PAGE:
### Table 1: Summary of Basic Multiprocessor Scheduling Theorems

1995

"... In PAGE 16: ... The complexity results from deterministic scheduling theory for multiprocessing where tasks are non-preemptive, have a partial order among themselves, have resource constraints (even a single resource constraint), and have a single deadline show that almost all the problems are NP-complete. To delineate the boundary between polynomial and NP-hard problems and to present basic results that every real-time designer should know, we list the following theorems without proof and compare them in Table1 . The metric used in the following theorems is the amount of computation time required for determining a schedule which satis es the partial order and resource constraints, and completes all required processing before a given xed deadline.... ..."

Cited by 94

### Table 2: Performance of Several Multiprocessor Scheduling Algorithms

in Preemptive Scheduling of Periodic Tasks on Multiprocessor: Dynamic Algorithms and Their Performance

1993

"... In PAGE 22: ... Surprisingly, except for RMNF-WC, the dynamic algorithms have the same worst-case performance bounds as their static counterparts using Condition IP. As a summary, the perfor- mance of several scheduling heuristics is presented in Table2 , where ? represents an open prob- lem. Our future work will focus on the investigation of the scheduling heuristics under the neces- sary and sufficient condition -- Condition IFF.... ..."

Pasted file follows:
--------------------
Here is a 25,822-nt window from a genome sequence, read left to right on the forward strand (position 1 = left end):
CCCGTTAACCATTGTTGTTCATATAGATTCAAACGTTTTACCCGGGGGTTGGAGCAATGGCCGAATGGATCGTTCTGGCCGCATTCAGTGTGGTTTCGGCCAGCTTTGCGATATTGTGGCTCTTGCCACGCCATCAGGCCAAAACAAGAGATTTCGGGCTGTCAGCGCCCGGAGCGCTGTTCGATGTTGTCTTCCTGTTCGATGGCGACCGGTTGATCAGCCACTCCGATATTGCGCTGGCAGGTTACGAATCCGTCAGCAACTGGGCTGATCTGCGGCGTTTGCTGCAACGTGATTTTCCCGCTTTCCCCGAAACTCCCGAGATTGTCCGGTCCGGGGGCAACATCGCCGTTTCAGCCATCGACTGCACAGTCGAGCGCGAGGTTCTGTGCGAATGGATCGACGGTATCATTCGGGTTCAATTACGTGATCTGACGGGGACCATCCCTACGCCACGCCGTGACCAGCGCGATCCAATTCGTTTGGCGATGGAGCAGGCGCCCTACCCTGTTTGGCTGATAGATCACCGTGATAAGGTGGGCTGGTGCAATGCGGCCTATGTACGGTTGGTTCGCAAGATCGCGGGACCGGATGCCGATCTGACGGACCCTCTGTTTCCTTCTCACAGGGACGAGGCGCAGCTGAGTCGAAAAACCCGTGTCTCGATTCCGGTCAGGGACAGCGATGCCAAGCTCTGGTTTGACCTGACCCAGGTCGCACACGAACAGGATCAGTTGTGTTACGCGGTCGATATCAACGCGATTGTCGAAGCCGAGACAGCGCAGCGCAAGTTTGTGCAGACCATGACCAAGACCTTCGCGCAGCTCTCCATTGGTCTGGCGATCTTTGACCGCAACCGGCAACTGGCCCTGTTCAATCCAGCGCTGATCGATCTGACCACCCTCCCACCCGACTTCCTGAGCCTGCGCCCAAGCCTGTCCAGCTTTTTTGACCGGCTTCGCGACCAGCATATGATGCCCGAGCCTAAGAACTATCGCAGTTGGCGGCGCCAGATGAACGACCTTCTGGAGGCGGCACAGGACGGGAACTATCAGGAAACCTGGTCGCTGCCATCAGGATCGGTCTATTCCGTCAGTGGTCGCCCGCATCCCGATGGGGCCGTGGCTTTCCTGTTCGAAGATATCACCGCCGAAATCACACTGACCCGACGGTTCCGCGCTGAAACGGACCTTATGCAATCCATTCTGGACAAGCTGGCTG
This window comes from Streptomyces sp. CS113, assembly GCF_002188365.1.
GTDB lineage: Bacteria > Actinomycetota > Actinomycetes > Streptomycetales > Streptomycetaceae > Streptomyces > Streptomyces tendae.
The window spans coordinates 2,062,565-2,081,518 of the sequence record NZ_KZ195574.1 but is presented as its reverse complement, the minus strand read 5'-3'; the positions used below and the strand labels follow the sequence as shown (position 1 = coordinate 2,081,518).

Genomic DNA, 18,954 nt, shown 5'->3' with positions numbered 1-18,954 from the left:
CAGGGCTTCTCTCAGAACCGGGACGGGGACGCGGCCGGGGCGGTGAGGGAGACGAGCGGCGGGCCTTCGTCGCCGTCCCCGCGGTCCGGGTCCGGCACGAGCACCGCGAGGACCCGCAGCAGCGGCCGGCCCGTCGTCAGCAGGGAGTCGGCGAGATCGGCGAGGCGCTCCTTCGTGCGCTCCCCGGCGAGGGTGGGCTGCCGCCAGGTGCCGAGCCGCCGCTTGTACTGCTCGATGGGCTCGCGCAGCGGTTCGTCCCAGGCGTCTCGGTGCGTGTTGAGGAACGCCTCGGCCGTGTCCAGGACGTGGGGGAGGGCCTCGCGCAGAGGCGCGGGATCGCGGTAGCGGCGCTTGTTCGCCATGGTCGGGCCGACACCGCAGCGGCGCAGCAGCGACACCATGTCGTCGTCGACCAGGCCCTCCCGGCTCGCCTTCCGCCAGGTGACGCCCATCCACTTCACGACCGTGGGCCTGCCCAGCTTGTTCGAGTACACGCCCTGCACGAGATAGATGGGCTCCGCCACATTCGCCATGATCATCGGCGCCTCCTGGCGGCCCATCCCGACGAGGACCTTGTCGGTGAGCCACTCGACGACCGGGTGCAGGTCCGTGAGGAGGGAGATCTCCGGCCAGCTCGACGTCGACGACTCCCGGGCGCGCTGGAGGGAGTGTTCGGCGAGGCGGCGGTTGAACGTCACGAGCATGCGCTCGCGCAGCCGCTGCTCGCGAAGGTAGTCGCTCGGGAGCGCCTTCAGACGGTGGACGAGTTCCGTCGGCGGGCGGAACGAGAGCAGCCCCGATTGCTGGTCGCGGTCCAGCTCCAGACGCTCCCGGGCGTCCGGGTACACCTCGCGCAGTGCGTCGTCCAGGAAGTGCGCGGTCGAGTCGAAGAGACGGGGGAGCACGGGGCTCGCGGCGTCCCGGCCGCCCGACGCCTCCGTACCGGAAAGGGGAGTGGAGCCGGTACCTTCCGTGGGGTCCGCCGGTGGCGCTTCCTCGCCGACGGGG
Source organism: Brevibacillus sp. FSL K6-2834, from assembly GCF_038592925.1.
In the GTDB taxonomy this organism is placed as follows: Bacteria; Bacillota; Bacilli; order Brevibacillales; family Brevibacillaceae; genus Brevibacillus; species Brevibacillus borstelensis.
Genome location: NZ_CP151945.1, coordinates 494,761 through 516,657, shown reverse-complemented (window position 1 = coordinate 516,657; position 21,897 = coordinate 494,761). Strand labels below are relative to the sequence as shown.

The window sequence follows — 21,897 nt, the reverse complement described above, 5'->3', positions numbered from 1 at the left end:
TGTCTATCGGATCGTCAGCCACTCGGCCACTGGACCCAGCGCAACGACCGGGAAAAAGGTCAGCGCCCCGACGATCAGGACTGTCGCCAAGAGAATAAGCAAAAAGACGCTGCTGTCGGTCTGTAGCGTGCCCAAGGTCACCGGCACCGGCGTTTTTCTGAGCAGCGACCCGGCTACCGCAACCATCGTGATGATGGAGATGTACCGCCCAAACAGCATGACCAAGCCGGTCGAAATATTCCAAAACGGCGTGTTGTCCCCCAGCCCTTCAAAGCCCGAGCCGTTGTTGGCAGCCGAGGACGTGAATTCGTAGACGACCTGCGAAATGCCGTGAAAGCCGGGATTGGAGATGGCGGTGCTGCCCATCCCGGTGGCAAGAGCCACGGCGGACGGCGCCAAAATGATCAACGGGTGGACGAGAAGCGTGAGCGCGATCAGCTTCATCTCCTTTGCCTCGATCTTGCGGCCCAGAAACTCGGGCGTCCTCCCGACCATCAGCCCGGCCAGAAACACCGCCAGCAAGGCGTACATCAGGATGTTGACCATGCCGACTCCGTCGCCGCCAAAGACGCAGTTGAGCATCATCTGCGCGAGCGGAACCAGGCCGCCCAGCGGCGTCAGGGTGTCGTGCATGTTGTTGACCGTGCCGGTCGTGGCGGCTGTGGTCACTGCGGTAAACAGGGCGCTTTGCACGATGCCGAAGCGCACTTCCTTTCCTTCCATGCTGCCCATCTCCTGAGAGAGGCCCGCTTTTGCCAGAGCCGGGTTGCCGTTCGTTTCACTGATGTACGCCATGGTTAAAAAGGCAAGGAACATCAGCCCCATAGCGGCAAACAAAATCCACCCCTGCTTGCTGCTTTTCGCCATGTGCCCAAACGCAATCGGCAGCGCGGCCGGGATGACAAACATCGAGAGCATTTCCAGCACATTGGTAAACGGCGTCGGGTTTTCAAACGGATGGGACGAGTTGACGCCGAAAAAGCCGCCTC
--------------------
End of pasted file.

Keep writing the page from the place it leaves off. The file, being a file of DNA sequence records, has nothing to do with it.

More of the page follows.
Cited by 7

### Table 1: The Multiprocessor scheduling: average results for each n over 30 random tests.

"... In PAGE 5: ... We compare the initial solution length (obtained by scheduling permutation de ned with task priorities set by the use of the CP heuristic) and LS obtained schedule to the minimum schedule length obtained by the use of VNS, TS, MLS, and PSGA heuristics. Comparative results are presented in Table1 . The rst column of this table contains the number of tasks in the tasks graphs, the second one the makespan of the best obtained schedule (in average), while in the remining six columns average values of schedule lengths obtained bytheuse of CP constructive heuristic, LS and eachofthenew heuristics are presented.... ..."

### Table 3.2: A list of the best performing agent ordering heuristics in Figure 3.4, with low density meeting scheduling at the top followed by high density meeting scheduling. The p value presented is the paired t-test value when comparing the best heuristic to each of the other heuristics. Bold text indicates statistically significant results (p a115 0.05).

2005

Cited by 2

### Table 3.2: A list of the best performing agent ordering heuristics in Figure 3.4, with low density meeting scheduling at the top followed by high density meeting scheduling. The p value presented is the paired t-test value when comparing the best heuristic to each of the other heuristics. Bold text indicates statistically significant results (p a115 0.05).

2005

### Table3.Schedule length improvement for list scheduling of transformed DAGs

2006